How do you engage your school hacker community?

Hackathons are great for engaging your local community, but it’s only a per semester or even per year basis. I’ve spoke to a lot of organizers who mentioned that they don’t do much outside of their yearly hackathon in terms of hacker events.

For Rutgers University, we have a club called USACS that’s the largest CS club on campus. They host a workshop every Friday evening that’s student/alumni led on topics not taught in school (e.g. Databases, APIs, Python, etc.). They also do social activities focused on bonding with other folks in CS over ice cream and games!

To everyone: How do you all actively engage your hacker community when your hackathon isn’t happening?

cracks knuckles I have so many things to say on this. Right now I’m starting a club at Penn State called inSpace (inclusive, interdisciplinary, innovation space) to get people of all walks of life to learn about technology and go to hackathons. BUT I’ve already tried some things out this year and this is what I’ve found helpful.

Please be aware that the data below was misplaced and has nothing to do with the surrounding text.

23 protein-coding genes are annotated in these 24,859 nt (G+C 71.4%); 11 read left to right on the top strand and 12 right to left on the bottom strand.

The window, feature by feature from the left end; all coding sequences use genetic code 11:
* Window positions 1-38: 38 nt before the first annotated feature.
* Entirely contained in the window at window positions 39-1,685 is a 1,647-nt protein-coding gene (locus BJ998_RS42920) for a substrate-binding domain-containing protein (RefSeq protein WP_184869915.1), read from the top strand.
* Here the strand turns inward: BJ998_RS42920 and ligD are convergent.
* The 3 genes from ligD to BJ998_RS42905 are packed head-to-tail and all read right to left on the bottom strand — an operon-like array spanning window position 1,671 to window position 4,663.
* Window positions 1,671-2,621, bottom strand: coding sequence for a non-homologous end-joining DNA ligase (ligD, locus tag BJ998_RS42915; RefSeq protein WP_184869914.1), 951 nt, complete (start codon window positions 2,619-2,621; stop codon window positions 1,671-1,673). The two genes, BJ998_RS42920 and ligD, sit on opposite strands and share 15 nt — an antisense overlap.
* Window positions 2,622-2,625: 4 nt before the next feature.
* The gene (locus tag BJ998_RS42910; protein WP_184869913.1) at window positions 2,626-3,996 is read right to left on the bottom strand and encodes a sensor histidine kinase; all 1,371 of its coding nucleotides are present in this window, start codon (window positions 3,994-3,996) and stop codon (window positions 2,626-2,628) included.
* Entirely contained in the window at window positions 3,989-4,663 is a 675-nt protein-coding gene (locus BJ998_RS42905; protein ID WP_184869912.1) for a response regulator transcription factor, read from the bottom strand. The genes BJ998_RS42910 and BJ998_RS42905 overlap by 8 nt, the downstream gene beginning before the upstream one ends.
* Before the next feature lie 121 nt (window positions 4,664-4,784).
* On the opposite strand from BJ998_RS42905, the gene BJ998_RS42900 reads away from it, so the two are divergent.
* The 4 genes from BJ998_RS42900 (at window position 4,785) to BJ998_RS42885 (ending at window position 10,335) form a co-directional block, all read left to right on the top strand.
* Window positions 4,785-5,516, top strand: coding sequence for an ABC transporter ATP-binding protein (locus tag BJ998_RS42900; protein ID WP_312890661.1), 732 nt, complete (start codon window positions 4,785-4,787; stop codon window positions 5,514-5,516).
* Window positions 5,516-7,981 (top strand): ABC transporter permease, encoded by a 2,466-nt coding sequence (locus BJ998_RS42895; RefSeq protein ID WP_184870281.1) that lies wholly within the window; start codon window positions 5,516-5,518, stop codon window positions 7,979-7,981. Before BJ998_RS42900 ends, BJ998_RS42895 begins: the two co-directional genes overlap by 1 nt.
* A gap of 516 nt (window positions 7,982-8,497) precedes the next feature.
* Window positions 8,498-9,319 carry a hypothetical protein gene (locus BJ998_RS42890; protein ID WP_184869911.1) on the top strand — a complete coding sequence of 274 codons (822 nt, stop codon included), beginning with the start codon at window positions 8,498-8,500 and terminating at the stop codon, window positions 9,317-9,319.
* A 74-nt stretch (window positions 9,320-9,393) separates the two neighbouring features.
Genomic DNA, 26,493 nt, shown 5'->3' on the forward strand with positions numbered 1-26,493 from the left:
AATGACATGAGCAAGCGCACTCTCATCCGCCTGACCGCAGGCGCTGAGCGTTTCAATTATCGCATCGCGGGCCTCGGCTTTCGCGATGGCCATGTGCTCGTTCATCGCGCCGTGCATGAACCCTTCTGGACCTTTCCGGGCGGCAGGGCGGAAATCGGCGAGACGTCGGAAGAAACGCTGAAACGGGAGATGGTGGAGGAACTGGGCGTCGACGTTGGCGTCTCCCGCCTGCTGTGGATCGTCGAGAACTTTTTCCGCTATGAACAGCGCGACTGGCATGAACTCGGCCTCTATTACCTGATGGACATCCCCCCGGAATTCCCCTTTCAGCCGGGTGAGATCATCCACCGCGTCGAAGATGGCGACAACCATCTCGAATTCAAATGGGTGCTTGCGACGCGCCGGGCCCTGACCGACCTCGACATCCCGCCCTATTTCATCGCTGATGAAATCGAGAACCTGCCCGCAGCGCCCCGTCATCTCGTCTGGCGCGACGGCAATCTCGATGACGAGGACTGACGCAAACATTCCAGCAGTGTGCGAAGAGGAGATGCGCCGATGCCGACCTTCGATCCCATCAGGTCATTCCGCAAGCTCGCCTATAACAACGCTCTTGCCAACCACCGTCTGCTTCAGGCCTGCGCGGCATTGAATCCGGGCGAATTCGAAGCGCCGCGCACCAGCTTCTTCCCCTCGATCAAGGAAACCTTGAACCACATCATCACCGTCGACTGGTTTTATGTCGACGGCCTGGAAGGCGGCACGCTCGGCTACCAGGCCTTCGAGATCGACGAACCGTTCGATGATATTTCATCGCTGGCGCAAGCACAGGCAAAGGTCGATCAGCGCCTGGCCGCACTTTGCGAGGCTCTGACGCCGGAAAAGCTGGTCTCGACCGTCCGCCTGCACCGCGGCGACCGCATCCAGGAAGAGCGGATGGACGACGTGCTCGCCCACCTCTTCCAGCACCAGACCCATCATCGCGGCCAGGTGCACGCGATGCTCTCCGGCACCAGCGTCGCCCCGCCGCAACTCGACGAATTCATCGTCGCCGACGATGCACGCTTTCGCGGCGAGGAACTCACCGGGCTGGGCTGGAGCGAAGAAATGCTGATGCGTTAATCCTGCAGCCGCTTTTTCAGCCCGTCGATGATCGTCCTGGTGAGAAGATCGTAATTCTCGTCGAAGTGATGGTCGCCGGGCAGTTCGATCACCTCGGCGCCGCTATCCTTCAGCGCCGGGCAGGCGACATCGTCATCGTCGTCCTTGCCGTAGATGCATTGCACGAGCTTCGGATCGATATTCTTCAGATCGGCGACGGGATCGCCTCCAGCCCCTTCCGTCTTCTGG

• Mentorship - Sometimes quality is more important than just reach. I’ve found some really promising leaders in the community that I give a lot of support, resources, advice, connections, and memes. I taught one friend that’s an accounting major HTML, CSS, and Javascript. Learning to code gave her a lot of confidence and now she’s the treasurer of inSpace! She makes me so proud.

  • Workshops - this is a given. Localhost is your FRIEND, please take advantage of it and do so regularly. Consistency is great for community building!

  • Facebook - Make a Facebook group for your tech community! Right now mine is a little over 100 members. I’m still struggling to build it, so if anyone has tips please send them my way.

  • Make a lot of noise - Obnoxiously post on my social media about tech, write blog posts, talk all the faculty’s ear off, shout out events on campus during class. Don’t be afraid to be loud!

  • Band together - Combine networks with other community leaders, especially if you’re at a big school.

  • Tech jams - as it turns out, if you offer people food they WILL code in your apartment on a Saturday, and it’s really really fun. It’s a super laid back way to build the hacker ethos in your community, especially for beginners that are nervous about going to their first event.

There’s so much more to say on this but I have to write an essay. TL;DR be consistent, loud, and friendly.